organization, communications policy and the Internet government 
regulations, labor economics and public finance.
    He has also taught at Harvard University's Kennedy School 
of Government and at Virginia Tech. A member of the board of 
advisors of the Pew Project on the Internet and American Life 
for more than a decade and the former president of the Progress 
and Freedom Foundation, Dr. Eisenach received his Ph.D. in 
Economics from the University of Virginia and his Bachelor of 
Arts in Economics from Claremont McKenna College.
    Michael J. Huppe is our final witness. Since 2011 Mr. Huppe 
has served as the President of SoundExchange, the nonprofit 
organization that collects digital music royalties paid by 
Internet radio, satellite radio and other digital media 
services on behalf of recording artists and record labels. 
Prior to being appointed to serve as President, Mr. Huppe 
served as the organization's Executive Vice President and 
General Counsel. Mr. Huppe earned his J.D. from Harvard Law 
School and his Bachelor of Arts from the University of 
Virginia. In addition to his duties at SoundExchange, Mr. Huppe 
also serves as an adjunct professor at the Georgetown 
University Law Center.
    Welcome to you all. And we will begin with Mr. Kennedy. And 
Mr. Kennedy I will tell you that I am one of those 150 million 
Pandora users who enjoys your service, and welcome.

         TESTIMONY OF JOSEPH J. KENNEDY, CHAIRMAN AND 
          CHIEF EXECUTIVE OFFICER, PANDORA MEDIA, INC.

    Mr. Kennedy. Thank you, sir. Chairman Goodlatte, Ranking 
Member Watt, Members of the Subcommittee----
    Mr. Goodlatte. Mr. Kennedy, you may want to push the button 
on your microphone so we can all hear you.
    Mr. Kennedy. Forgive me. Chairman Goodlatte, Ranking Member 
Watt, Members of the Subcommittee, I am Joe Kennedy, the CEO of 
Pandora, America's largest Internet radio service, which more 
than 60 million Americans have listened to in just the last 30 
days. America's embrace of Pandora reflects the potential of 
Internet radio. We play all of the great music created and 
enjoyed by Americans, not just the most popular genres and 
hits, but bluegrass, big band, gospel, New Orleans jazz, et 
cetera, over 400 genres and subgenres. It is the most inclusive 
form of radio playing the music of over 100,000 different 
artists every month.
    I'm here to ask you to support the Internet Radio Fairness 
Act sponsored by your Judiciary Committee colleagues, 
Representative Chaffetz, Polis, Issa and Lofgren. This 
important legislation will address two extraordinary inequities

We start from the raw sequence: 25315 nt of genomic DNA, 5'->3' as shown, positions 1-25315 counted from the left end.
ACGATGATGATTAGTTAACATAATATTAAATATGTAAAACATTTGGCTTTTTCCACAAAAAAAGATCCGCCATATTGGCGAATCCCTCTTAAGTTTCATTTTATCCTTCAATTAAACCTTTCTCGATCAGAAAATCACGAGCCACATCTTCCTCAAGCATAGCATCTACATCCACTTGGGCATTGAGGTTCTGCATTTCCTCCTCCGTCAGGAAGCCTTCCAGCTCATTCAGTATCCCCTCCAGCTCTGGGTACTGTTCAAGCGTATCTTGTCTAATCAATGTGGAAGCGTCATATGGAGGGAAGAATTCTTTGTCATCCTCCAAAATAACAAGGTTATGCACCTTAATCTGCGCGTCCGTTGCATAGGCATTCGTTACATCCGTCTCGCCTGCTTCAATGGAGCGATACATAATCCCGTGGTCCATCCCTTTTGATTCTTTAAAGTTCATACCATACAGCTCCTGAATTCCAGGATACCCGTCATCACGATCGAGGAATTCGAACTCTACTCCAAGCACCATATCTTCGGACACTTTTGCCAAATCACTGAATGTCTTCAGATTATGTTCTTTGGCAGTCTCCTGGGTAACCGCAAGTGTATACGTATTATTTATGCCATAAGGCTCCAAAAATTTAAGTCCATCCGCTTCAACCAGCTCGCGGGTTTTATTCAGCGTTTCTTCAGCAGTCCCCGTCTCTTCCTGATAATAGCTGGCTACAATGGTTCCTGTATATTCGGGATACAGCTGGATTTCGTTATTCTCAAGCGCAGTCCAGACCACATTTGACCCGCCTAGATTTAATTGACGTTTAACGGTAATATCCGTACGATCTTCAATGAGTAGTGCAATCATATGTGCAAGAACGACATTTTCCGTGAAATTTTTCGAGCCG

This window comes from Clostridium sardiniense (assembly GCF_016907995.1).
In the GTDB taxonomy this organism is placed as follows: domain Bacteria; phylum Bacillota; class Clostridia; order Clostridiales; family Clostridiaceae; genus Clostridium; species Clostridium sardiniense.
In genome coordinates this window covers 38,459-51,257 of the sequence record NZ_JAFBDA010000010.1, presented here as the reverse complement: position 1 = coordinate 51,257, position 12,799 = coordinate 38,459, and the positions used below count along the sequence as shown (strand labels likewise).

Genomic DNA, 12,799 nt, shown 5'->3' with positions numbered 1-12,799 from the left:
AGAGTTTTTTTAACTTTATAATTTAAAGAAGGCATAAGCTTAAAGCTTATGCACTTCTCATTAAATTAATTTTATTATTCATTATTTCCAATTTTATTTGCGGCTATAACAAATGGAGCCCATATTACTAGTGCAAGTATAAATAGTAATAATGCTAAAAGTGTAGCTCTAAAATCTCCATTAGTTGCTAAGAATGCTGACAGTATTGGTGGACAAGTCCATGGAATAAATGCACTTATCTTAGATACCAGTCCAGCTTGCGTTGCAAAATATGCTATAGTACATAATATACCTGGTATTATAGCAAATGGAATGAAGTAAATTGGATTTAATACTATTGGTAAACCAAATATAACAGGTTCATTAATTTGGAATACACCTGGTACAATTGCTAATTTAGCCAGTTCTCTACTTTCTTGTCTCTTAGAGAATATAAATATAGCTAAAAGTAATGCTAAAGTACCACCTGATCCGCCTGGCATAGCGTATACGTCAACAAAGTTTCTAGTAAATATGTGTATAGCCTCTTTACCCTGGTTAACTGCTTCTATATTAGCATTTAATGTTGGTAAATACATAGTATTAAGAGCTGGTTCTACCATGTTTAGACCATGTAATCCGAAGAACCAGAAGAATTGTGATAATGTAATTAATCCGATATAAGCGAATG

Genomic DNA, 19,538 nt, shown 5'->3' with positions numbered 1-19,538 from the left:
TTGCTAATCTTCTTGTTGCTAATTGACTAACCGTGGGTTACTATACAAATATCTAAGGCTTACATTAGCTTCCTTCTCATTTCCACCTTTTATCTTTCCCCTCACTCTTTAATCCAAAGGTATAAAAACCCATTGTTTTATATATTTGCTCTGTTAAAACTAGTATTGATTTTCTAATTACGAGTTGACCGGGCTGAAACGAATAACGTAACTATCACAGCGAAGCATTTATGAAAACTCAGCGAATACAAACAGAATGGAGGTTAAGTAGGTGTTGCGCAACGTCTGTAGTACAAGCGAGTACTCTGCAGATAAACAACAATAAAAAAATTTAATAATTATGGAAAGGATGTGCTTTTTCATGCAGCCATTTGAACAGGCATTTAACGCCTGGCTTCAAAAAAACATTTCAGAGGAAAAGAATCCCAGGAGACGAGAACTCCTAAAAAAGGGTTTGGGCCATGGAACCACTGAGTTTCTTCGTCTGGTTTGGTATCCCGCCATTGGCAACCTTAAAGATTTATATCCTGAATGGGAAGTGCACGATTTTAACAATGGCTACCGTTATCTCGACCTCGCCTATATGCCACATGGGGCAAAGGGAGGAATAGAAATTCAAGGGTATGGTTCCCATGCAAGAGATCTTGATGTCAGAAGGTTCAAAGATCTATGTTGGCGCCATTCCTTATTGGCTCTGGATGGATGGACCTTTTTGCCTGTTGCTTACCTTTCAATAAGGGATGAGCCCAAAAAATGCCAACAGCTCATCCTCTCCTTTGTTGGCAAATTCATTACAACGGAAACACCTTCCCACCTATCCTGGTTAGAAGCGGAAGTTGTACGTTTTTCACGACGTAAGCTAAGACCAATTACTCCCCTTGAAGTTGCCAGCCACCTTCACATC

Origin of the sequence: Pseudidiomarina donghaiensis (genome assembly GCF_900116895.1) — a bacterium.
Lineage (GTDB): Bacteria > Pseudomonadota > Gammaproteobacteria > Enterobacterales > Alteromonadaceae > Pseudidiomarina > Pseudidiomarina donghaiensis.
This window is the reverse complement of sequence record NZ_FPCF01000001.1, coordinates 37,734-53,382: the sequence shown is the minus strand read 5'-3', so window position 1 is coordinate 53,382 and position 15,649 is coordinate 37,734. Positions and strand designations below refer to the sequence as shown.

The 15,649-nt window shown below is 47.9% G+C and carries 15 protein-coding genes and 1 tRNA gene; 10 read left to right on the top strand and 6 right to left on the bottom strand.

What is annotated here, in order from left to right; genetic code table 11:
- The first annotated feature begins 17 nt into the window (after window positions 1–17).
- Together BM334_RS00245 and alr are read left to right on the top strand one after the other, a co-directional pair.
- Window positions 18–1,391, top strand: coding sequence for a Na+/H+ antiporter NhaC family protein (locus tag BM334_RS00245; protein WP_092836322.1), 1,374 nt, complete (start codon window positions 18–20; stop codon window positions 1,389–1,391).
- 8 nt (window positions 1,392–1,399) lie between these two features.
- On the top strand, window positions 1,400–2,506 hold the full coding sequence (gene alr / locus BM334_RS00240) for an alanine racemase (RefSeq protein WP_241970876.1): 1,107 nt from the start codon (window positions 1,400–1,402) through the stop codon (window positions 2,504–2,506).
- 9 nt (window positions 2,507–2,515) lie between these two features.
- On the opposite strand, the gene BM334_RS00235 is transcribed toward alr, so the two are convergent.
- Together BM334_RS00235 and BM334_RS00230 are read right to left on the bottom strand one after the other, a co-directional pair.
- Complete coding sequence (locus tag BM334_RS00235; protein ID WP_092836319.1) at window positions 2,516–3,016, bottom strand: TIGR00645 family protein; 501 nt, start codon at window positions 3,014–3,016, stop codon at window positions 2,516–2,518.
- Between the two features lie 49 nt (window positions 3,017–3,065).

in the Copyright Act. First, the unfair rate-setting standard 
that applies only to Internet radio, not to cable radio or 
satellite radio or to record companies when they obtain 
licenses from musical works and songwriters; and second, an 
unfair process that deviates in many important ways from how 
our Federal Court system works, one that actually prevents 
royalty judges from reviewing all relevant evidence when 
determining Internet radio rates. The source of these 
inequities is massed by complex legalese, but the consequence 
is simple. In 2012 Pandora will account for only 7 percent of 
U.S. radio listening, yet we will pay SoundExchange almost a 
quarter of a billion dollars, more than 50 percent of revenue. 
By contrast, satellite radio will pay 7\1/2\ percent and cable 
radio 15 percent. Pandora pays more in absolute dollars than 
any other company, including SiriusXM, a company with eight 
times our revenue.
    In fact, Pandora pays more sound recording performance 
royalties than all of the radio industries in the UK, France, 
Canada and Australia combined. And although Pandora's payments 
are extraordinarily high they would have been even higher had 
Congress not intervened to undo the Copyright Royalty Board's 
disastrous 2007 decision, so high, in fact, that they would 
have forced Pandora to shut down. In 14 months, the CRB will 
begin another rate setting. To avoid yet another congressional 
intervention, we urge your support of the Internet Radio 
Fairness Act to ensure an outcome that is fair to all parties.
    How is it possible that Internet radio rates can be so 
unfair by any U.S. or global standard? The answer is twofold. 
First, the so-called willing buyer/willing-seller rate standard 
which applies only to Internet radio has not proven effective 
in practice. It forces the judges to set a rate based solely on 
marketplace benchmarks, yet there is no market for radio rates. 
Not only is there no market for these rates, but since this is 
also the Subcommittee on Competition, you may be interested to 
hear that there is also evidence that the recording industry